Could it be that Amazon has finally decided on the main strategy to get ahold of its middle-mile logistics?
As we all know the company has been flexing its last-mile muscles in the “sharing economy” segment, through Amazon Flex, a service that uses crowdsourced drivers for deliveries in some selected US and UK areas. Of course, there are drones too, making the first Prime Air delivery just a few weeks ago near Cambridge, in rural England (to still be considered a test).
Regarding the long-haul market, Amazon has been aggressively expanding its logistics capabilities by buying thousands of eight-wheelers, some cargo planes and a sea-freight license in China.
RBC Capital Markets predicts Amazon’s package volume will surpass FedEx in three years and UPS in seven years.
That’s a lot of stuff to move.
Now, as reported by the “UK Business Insider”, the American giant is: “building an app that matches truck drivers with shippers. (…) The app, scheduled to launch next summer, is designed to make it easier for truck drivers to find shippers that need goods moved, much like the way Uber connects drivers with riders. It would also eliminate the need for a third-party broker. (…) The app will offer real-time pricing and driving directions, as well as personalized features such as truck-stop recommendations and a suggested “tour” of loads to pick up and drop off”.
This move has come as a little bit of a surprise. Jeff Bezos has already invested in a startup that does exactly the same thing: Convoy (with the participation of Uber’s co-founder Garret Camp and Uber is working on a Uber-for-trucks too). Does this mean that if you get money from Jeff you’re screwed? Difficult to know but I’m guessing the people at Convoy didn’t sleep well last night. Were they only a test? The proverbial toe in the water?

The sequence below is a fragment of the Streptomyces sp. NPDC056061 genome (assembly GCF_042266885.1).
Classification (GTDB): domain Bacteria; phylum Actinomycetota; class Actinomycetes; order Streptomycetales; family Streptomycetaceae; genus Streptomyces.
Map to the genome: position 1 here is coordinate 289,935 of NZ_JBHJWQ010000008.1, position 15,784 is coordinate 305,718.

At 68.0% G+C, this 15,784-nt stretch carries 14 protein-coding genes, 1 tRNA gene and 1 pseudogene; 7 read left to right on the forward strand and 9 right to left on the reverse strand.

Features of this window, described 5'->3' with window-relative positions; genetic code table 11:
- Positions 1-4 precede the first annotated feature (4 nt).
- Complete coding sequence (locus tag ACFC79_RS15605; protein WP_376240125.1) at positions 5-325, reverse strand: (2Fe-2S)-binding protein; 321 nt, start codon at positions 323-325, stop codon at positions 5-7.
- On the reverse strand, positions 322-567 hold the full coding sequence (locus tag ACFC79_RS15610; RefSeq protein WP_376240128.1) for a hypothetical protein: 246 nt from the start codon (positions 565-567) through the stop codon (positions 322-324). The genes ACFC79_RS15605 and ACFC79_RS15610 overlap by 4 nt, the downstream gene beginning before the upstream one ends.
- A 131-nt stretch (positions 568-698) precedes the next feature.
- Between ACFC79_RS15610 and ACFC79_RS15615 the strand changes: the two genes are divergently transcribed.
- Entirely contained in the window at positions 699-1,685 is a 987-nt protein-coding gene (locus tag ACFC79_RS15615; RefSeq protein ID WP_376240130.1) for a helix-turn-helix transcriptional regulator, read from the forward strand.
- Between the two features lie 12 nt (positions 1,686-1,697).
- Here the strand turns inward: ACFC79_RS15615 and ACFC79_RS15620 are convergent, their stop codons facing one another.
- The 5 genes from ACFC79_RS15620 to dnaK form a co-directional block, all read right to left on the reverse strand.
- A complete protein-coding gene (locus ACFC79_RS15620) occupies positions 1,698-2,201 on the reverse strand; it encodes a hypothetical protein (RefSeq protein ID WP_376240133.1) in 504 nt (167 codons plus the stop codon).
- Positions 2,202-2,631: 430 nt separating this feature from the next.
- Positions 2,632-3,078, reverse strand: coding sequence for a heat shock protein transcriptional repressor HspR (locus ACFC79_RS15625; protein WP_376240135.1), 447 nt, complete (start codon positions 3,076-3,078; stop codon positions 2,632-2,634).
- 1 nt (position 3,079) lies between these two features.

If Amazon and Uber both enter the sector it’s going to be hard to survive, especially if you consider how hard it already is (Cargomatic, last September, seemed destined to crash and burn).
And yet crowdsourcing space on half-empty trucks could really be the missing link in the treble chain that Amazon is building: an in-house fleet moving the first mile, the trucking app for the middle mile, and a mix of owned vehicles, drones and crowdsourced drivers for the last-mile. Of course, it would take years to complete the picture.
As noted by “Forbes”: “Delivery costs form a significant portion of Amazon’s expenses and account for nearly 10-15% of its net sales. (…) In order to ensure that it can fulfil its delivery promises at lower costs, the company is constantly looking at innovative ways to improve its delivery network. Amazon needs very heavy volumes to gain operating leverage from its investments in logistics. A related logistics business which can connect truckers with shippers can help Amazon to generate additional revenues from its logistics expertise, providing returns on these investments. Amazon could use its logistics expertise in this venture and generate another revenue stream over the long term”.